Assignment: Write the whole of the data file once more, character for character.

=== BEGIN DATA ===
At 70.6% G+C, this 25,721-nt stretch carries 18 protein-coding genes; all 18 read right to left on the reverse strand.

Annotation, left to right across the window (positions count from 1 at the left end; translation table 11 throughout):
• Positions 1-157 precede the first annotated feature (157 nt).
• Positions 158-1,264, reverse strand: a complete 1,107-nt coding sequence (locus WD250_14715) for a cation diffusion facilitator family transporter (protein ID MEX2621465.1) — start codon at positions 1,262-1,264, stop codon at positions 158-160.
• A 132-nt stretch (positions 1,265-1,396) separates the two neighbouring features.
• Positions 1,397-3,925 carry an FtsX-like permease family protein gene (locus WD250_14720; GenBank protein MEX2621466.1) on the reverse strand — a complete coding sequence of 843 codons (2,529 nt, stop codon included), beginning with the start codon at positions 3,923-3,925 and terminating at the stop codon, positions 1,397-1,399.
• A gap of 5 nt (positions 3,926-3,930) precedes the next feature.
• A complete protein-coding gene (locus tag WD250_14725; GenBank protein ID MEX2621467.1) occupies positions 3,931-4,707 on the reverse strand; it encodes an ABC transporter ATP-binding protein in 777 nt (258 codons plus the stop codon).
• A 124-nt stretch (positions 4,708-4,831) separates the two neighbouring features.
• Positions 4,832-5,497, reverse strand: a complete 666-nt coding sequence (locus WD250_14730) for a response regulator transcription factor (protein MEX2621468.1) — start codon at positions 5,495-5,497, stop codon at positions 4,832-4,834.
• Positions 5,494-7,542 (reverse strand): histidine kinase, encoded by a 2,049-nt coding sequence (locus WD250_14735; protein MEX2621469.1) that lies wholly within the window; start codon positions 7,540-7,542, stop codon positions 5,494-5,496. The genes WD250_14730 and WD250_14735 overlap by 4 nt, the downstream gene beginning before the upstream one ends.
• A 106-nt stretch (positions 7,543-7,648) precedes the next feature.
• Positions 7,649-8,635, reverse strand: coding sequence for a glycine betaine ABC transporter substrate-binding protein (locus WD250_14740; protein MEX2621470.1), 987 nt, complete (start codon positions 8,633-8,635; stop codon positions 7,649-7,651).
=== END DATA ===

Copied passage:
At 70.6% G+C, this 25,721-nt stretch carries 18 protein-coding genes; all 18 read right to left on the reverse strand.

Annotation, left to right across the window (positions count from 1 at the left end; translation table 11 throughout):
• Positions 1-157 precede the first annotated feature (157 nt).
• Positions 158-1,264, reverse strand: a complete 1,107-nt coding sequence (locus WD250_14715) for a cation diffusion facilitator family transporter (protein ID MEX2621465.1) — start codon at positions 1,262-1,264, stop codon at positions 158-160.
• A 132-nt stretch (positions 1,265-1,396) separates the two neighbouring features.
• Positions 1,397-3,925 carry an FtsX-like permease family protein gene (locus WD250_14720; GenBank protein MEX2621466.1) on the reverse strand — a complete coding sequence of 843 codons (2,529 nt, stop codon included), beginning with the start codon at positions 3,923-3,925 and terminating at the stop codon, positions 1,397-1,399.
• A gap of 5 nt (positions 3,926-3,930) precedes the next feature.
• A complete protein-coding gene (locus tag WD250_14725; GenBank protein ID MEX2621467.1) occupies positions 3,931-4,707 on the reverse strand; it encodes an ABC transporter ATP-binding protein in 777 nt (258 codons plus the stop codon).
• A 124-nt stretch (positions 4,708-4,831) separates the two neighbouring features.
• Positions 4,832-5,497, reverse strand: a complete 666-nt coding sequence (locus WD250_14730) for a response regulator transcription factor (protein MEX2621468.1) — start codon at positions 5,495-5,497, stop codon at positions 4,832-4,834.
• Positions 5,494-7,542 (reverse strand): histidine kinase, encoded by a 2,049-nt coding sequence (locus WD250_14735; protein MEX2621469.1) that lies wholly within the window; start codon positions 7,540-7,542, stop codon positions 5,494-5,496. The genes WD250_14730 and WD250_14735 overlap by 4 nt, the downstream gene beginning before the upstream one ends.
• A 106-nt stretch (positions 7,543-7,648) precedes the next feature.
• Positions 7,649-8,635, reverse strand: coding sequence for a glycine betaine ABC transporter substrate-binding protein (locus WD250_14740; protein MEX2621470.1), 987 nt, complete (start codon positions 8,633-8,635; stop codon positions 7,649-7,651).